Given that many of the methods used in commercial laboratories, such as magnetic sector technology, were developed quite a long time ago, are there any limitations in these methods that could be addressed through updates?

Chris English:

Yes, the first notable aspect in 1613 is the column dimensions. We observe a 0.32 millimeter ID column that produces a nicely spread peak shape, which is advantageous for high-resolution purposes. However, we can now capitalize on a smaller ID column when dealing with MS-MS, where higher scan speeds are available. By doing so, we can achieve faster runtimes. For instance, considering that dioxin necessitates approximately 175,000 plates to separate the 1237-TCDD and 1238-TCDD from 2378-TCDD, we can benefit from use of other instrument platforms.

Whether we consider a 60-meter, 0.25-millimeter column that would generate approximately 264,000 plates or opt for a 40-meter, 0.18-millimeter column that would still yield 220,000 plates, we would have more resolution than necessary regarding chromatography. These aspects of the method stand out to me, and they present opportunities for improvement, such as achieving faster runtime and enabling a split injection rather than a splitless injection. Split injection would result in even better peak shapes (narrower) than obtained with the more traditional splitless injection.

Jordan Stubleski:

Moreover, I would be interested in considering the increase in versatility associated with the detectors on the Waters instruments, as you can use both GC and LC inlets. We could include more target analytes per injection, therefore enabling the analysis of extended ranges of target compounds.  Perhaps we could even contemplate the EPA expanding the list in the EPA 1613 method to include PCBs, PCNs, or other planar compounds that are also likely to be present in environmental matrices.

What barriers do these methodologies have to overcome in commercial laboratories, or why is there sometimes reluctance in commercial laboratories to adopt new methodologies?

Coreen Hamilton:

Regarding transitioning from a magnetic sector to MS-MS, laboratories are clear that operating and maintaining the instrumentation will be easier. Laboratories see this as a bonus. However, the issue arises with customer expectations regarding how things are done.

For instance, in our case, we run dioxin using both magnetic sector and MS-MS, and convincing clients to switch technologies is not a straightforward conversation, as, until now, the only regulatory method for dioxin has been the magnetic sector. Therefore, those with permits tied to it cannot simply switch. This is precisely why we submitted the ATP.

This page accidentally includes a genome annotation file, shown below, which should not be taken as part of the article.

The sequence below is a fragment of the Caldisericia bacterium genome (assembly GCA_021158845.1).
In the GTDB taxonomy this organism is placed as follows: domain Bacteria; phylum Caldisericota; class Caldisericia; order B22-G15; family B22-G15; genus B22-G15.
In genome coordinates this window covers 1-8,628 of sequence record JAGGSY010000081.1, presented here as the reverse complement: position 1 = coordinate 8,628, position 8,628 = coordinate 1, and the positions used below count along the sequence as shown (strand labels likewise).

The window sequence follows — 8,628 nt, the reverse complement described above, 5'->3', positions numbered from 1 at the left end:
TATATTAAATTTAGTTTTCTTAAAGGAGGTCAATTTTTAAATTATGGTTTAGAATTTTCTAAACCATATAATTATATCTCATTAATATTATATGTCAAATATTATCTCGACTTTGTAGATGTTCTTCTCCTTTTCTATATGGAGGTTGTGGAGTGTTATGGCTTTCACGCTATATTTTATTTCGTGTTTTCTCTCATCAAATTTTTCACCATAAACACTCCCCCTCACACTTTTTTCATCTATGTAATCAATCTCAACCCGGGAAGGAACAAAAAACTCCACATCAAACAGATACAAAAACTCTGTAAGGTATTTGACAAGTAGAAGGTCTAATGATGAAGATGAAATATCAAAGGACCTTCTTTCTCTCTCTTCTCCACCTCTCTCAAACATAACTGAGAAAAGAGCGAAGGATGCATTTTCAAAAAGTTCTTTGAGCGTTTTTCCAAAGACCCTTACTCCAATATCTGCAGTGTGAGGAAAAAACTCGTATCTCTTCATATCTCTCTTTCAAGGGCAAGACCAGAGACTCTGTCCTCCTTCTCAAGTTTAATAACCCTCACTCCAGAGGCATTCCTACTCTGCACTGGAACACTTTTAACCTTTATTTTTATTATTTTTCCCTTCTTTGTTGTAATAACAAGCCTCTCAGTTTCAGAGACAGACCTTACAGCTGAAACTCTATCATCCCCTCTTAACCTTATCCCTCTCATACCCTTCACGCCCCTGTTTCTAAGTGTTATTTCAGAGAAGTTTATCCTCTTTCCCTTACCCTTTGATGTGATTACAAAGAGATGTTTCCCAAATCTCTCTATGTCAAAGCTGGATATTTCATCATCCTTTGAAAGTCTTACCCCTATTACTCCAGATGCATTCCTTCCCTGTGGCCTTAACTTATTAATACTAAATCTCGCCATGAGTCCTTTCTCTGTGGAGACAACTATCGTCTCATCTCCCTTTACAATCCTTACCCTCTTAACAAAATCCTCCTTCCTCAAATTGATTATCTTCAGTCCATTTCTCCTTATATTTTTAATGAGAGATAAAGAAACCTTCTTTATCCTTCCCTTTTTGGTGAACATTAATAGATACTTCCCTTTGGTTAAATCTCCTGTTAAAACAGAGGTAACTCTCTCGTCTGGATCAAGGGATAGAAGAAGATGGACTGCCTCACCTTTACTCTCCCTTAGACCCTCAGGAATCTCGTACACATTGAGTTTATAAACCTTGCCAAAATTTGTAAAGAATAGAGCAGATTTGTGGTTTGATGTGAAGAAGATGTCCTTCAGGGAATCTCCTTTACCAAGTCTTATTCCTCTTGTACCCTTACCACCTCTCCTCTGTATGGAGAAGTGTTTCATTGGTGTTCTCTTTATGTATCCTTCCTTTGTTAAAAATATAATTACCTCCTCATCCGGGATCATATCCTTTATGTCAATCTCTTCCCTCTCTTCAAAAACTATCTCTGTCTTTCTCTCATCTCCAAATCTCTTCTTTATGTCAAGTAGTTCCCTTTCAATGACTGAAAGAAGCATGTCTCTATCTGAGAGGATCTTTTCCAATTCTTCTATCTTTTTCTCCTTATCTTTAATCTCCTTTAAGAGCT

Another factor is that clients are sometimes simply reluctant to switch. They may have data they have held onto for years or even decades and are hesitant to make any changes. This can lead to situations where it seems like they are discharging more material or their data sets do not match, among other things. From the lab's perspective, it is not our reluctance but rather the process of convincing users that the new data will be equivalent or even better and will serve their data collection purposes effectively. Therefore, it becomes an ongoing task of selling and persuading. We have primarily overcome this challenge by offering a subset of samples to be run both ways, as the same extract can be prepared and analyzed from different angles.

This was the essence of the ATP we implemented, which the EPA has accepted and is currently promulgating. The only modifications made were to the detector and the corresponding quality control (QC) measures specific to that detector; everything else remains unchanged. Therefore, it represents a small step towards modernization. Once this method is officially established, I believe many of these barriers will vanish, leaving the task of persuading customers that this data can meet their requirements.

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Could you provide us with a summary of the current state of dioxins analysis concerning regulatory agencies such as the EPA and regions like Europe, Asia, and other countries?

Coreen Hamilton:

Regarding the ATP process, we conducted a comprehensive validation of method 1613B using the MS-MS system. During this process, we followed a protocol outlined by the EPA for method validation and ATP submission. We completed the full validation, including performing MDLs on various matrices.